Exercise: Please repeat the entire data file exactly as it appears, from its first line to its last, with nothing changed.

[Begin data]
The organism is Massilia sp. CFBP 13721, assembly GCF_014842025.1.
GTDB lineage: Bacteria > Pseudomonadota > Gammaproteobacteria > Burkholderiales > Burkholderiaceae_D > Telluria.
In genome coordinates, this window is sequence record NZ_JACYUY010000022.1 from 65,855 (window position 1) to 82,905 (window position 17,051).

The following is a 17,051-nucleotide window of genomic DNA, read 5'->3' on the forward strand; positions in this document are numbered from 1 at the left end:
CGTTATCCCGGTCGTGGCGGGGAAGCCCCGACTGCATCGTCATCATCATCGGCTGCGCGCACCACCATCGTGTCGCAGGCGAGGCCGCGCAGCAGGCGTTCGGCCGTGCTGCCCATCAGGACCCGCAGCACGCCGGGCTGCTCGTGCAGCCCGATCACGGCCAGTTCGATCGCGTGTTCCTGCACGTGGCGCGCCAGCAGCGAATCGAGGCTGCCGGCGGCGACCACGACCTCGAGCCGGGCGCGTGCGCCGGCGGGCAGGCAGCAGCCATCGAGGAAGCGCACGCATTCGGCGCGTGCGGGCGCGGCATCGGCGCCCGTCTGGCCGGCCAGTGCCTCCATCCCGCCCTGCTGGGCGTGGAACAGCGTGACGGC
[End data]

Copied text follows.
The organism is Massilia sp. CFBP 13721, assembly GCF_014842025.1.
GTDB lineage: Bacteria > Pseudomonadota > Gammaproteobacteria > Burkholderiales > Burkholderiaceae_D > Telluria.
In genome coordinates, this window is sequence record NZ_JACYUY010000022.1 from 65,855 (window position 1) to 82,905 (window position 17,051).

The following is a 17,051-nucleotide window of genomic DNA, read 5'->3' on the forward strand; positions in this document are numbered from 1 at the left end:
CGTTATCCCGGTCGTGGCGGGGAAGCCCCGACTGCATCGTCATCATCATCGGCTGCGCGCACCACCATCGTGTCGCAGGCGAGGCCGCGCAGCAGGCGTTCGGCCGTGCTGCCCATCAGGACCCGCAGCACGCCGGGCTGCTCGTGCAGCCCGATCACGGCCAGTTCGATCGCGTGTTCCTGCACGTGGCGCGCCAGCAGCGAATCGAGGCTGCCGGCGGCGACCACGACCTCGAGCCGGGCGCGTGCGCCGGCGGGCAGGCAGCAGCCATCGAGGAAGCGCACGCATTCGGCGCGTGCGGGCGCGGCATCGGCGCCCGTCTGGCCGGCCAGTGCCTCCATCCCGCCCTGCTGGGCGTGGAACAGCGTGACGGC